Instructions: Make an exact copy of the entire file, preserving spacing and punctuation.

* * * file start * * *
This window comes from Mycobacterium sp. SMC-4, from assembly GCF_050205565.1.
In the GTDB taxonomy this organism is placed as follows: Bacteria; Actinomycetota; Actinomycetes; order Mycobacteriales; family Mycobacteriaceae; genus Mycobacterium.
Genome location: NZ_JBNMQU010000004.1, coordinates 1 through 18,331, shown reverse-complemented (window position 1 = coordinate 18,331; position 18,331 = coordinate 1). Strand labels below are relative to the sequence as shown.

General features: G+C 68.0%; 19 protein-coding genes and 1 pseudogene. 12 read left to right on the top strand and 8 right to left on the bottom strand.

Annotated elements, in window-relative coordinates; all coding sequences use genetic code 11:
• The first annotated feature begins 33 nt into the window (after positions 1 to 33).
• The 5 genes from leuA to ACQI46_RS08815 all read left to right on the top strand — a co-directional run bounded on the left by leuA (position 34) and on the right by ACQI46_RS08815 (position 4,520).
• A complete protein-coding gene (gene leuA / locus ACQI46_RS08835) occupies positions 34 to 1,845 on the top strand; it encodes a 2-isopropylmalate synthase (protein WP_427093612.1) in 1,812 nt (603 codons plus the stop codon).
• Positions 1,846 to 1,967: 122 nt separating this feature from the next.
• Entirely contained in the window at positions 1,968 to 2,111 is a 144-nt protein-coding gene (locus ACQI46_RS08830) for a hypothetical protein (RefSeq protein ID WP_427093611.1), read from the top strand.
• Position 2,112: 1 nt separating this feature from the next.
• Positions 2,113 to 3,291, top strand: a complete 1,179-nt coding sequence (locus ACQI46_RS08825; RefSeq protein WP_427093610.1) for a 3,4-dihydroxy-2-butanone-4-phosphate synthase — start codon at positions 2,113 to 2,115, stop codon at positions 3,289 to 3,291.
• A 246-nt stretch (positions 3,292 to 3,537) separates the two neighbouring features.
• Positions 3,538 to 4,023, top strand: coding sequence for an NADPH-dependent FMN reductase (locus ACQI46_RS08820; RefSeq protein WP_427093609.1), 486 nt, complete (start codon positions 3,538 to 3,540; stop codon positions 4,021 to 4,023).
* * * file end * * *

This window comes from Mycobacterium sp. SMC-4, from assembly GCF_050205565.1.
In the GTDB taxonomy this organism is placed as follows: Bacteria; Actinomycetota; Actinomycetes; order Mycobacteriales; family Mycobacteriaceae; genus Mycobacterium.
Genome location: NZ_JBNMQU010000004.1, coordinates 1 through 18,331, shown reverse-complemented (window position 1 = coordinate 18,331; position 18,331 = coordinate 1). Strand labels below are relative to the sequence as shown.

General features: G+C 68.0%; 19 protein-coding genes and 1 pseudogene. 12 read left to right on the top strand and 8 right to left on the bottom strand.

Annotated elements, in window-relative coordinates; all coding sequences use genetic code 11:
• The first annotated feature begins 33 nt into the window (after positions 1 to 33).
• The 5 genes from leuA to ACQI46_RS08815 all read left to right on the top strand — a co-directional run bounded on the left by leuA (position 34) and on the right by ACQI46_RS08815 (position 4,520).
• A complete protein-coding gene (gene leuA / locus ACQI46_RS08835) occupies positions 34 to 1,845 on the top strand; it encodes a 2-isopropylmalate synthase (protein WP_427093612.1) in 1,812 nt (603 codons plus the stop codon).
• Positions 1,846 to 1,967: 122 nt separating this feature from the next.
• Entirely contained in the window at positions 1,968 to 2,111 is a 144-nt protein-coding gene (locus ACQI46_RS08830) for a hypothetical protein (RefSeq protein ID WP_427093611.1), read from the top strand.
• Position 2,112: 1 nt separating this feature from the next.
• Positions 2,113 to 3,291, top strand: a complete 1,179-nt coding sequence (locus ACQI46_RS08825; RefSeq protein WP_427093610.1) for a 3,4-dihydroxy-2-butanone-4-phosphate synthase — start codon at positions 2,113 to 2,115, stop codon at positions 3,289 to 3,291.
• A 246-nt stretch (positions 3,292 to 3,537) separates the two neighbouring features.
• Positions 3,538 to 4,023, top strand: coding sequence for an NADPH-dependent FMN reductase (locus ACQI46_RS08820; RefSeq protein WP_427093609.1), 486 nt, complete (start codon positions 3,538 to 3,540; stop codon positions 4,021 to 4,023).